Professor Phil Withington
Professor in Social and Cultural History, Head of Department.
+44 (0)114 22 22614 | Jessop West room 1.04
Semester Two Office Hours: Tuesdays 12:30-14:30
Phil Withington was born in Yorkshire, trained as a historian in Cambridge, and has worked in Aberdeen, Leeds, and Cambridge. He joined Sheffield as Professor in Social and Cultural History in September 2012. He is the editor of 'The Historical Journal' and Principal Investigator of the ESRC/AHRC project 'Intoxicants and Early Modernity'.
Royal Historical Society - member
National and International Advisory and Management Bodies
Advisor to the Parliamentary Select Committee on Alcohol, April 2009
Advisor for Seeing social order: The visual culture of early modern society Uppsala University, 2012 -
EU Cost Management Committee, Action IS1305, European Network of eLexicigraphy, 2013 -
International Peer Review
International Reference Group for the Australian Network of Early European Research (2006-08)
‘International Assessor’ for the Irish Government’s Post-Doctoral Scheme, from 2008
Member of European Science Foundation Peer Review Panel, from 2010
Reviewer for the Dutch Humanities Research Council, from 2011
Reviewer for the Belgium Humanities Research council, from 2012
National Peer Review
Member of Economic and Social Research Council Peer Review Panel, from 2010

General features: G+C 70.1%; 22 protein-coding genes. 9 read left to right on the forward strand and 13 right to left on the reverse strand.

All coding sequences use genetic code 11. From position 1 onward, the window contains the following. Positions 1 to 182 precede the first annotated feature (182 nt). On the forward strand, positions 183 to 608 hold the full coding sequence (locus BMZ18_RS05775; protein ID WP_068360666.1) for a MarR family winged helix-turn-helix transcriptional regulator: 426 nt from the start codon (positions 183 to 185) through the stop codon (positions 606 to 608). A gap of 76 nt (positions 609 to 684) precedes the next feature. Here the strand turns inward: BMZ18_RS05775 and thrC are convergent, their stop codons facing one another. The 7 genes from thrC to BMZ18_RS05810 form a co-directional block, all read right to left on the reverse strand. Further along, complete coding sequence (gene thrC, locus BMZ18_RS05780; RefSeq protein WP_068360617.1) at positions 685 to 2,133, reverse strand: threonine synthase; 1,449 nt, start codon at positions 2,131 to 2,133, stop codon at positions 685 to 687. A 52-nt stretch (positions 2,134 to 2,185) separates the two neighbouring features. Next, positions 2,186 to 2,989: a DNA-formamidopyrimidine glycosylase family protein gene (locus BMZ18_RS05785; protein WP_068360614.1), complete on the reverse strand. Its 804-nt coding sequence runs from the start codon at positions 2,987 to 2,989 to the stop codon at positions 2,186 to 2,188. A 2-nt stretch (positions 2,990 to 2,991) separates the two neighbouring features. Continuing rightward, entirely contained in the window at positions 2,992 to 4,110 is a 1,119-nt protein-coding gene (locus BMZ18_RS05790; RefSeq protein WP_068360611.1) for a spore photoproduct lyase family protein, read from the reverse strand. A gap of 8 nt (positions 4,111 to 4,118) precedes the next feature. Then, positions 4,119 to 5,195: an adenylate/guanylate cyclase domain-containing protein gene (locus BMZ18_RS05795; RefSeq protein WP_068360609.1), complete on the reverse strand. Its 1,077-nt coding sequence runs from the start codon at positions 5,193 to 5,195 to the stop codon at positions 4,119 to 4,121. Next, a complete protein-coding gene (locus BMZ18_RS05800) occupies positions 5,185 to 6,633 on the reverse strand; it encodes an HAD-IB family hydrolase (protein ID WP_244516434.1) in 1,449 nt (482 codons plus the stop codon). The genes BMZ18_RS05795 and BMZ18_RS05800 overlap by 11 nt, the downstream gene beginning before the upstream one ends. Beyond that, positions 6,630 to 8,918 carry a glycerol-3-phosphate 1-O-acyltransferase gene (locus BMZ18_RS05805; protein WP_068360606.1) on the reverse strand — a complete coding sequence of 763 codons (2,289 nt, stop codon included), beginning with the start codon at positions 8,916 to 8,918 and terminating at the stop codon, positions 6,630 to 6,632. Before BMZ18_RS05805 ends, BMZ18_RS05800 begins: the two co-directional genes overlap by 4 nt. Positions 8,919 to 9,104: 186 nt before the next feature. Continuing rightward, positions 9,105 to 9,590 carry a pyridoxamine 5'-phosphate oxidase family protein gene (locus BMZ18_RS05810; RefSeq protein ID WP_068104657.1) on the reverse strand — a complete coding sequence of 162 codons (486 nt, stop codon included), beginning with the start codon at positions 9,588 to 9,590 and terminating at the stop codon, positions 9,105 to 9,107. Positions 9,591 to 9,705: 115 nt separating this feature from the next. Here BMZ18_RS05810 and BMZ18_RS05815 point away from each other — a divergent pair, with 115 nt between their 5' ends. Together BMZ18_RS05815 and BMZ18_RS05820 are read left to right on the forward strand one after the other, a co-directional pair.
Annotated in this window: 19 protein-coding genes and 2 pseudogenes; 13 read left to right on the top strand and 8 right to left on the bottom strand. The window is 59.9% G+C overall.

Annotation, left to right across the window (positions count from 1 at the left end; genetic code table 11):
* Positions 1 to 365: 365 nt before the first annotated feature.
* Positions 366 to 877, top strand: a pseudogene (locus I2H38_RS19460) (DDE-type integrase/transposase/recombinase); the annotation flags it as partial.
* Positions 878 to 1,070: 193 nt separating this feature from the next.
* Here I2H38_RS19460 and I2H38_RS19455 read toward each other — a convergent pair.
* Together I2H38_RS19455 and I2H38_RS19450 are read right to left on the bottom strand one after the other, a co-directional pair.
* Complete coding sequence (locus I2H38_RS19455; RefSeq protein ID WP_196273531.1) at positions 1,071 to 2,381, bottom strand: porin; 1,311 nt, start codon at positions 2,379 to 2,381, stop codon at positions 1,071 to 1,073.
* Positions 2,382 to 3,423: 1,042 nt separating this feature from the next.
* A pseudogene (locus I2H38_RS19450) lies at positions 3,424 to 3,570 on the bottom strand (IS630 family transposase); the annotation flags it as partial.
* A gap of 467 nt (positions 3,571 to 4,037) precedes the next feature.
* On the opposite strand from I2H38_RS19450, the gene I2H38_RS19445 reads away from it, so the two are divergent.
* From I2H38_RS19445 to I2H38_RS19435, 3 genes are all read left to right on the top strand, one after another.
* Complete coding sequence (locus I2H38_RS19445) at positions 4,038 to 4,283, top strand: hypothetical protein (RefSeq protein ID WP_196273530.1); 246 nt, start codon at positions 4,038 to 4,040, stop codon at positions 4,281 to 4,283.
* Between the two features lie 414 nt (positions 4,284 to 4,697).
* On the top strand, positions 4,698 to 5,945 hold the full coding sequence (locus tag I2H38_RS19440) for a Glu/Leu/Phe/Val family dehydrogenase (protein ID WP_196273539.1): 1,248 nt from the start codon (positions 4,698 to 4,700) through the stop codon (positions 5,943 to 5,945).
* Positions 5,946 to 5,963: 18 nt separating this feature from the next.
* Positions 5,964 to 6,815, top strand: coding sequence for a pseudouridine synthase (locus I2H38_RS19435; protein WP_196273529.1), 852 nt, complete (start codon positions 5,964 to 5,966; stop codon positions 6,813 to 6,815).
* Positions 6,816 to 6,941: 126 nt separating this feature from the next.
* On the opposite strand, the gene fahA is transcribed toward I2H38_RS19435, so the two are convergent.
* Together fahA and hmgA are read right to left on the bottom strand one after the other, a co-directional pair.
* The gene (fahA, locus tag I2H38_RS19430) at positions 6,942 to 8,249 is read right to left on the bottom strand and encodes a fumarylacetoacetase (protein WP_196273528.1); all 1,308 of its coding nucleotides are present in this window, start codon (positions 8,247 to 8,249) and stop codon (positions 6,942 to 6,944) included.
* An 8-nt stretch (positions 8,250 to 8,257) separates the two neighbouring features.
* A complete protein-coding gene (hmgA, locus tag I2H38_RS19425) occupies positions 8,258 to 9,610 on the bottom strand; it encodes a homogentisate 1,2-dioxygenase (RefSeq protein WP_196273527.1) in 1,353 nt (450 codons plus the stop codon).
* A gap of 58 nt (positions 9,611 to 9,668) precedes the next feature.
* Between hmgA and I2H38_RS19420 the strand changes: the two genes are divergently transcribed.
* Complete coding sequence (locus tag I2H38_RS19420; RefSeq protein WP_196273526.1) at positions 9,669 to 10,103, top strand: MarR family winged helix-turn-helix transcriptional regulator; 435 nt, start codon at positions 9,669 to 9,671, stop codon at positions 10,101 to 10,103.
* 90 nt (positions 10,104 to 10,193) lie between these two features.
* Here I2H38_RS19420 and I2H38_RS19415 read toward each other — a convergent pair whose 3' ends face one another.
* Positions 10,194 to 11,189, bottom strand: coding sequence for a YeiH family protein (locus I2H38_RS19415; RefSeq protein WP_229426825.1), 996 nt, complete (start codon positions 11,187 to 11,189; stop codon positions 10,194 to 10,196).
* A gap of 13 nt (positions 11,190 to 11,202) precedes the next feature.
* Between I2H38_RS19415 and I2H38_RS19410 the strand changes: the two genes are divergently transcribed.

‘Facilitator’ for ESRC Peer Review Panel, 2011
Sift Panelist for ESRC Future Research Leaders Scheme, 2011-2013
Member of Arts and Humanities Research Council Peer Review Panel, since 2014
International Advisory Board Member of Urban History, from 2009
Editor of Cultural and Social History, from 2011
Editorial Board of Cultural and Social History, from 2011
Editor of The Historical Journal, from 2013
Refereeing and Reviewing
Presses: Oxford University Press, Cambridge University Press, Yale University Press, Polity Press, Manchester University Press, Columbia University Press, Princeton University Press
Journals: Economic History Review, American Historical Review, Historical Journal, Canadian Journal of History, Urban History, Gender & History, Eighteenth Century Studies, English Historical Review, Review of English Studies
Phil Withington’s current interests divide into a number of areas: urbanism and urbanization; the social history of politics; the social and economic history of intoxicants; the relationship between culture, society, and social and economic change; theories and histories of social practices.
Since 2013 he has managed the ESRC-funded grant, ‘Intoxicants and Early Modernity’, and is contracted to Princeton University Press to write a social history of the English Renaissance. He is also developing a number of new collaborative projects with local, national, and international partners.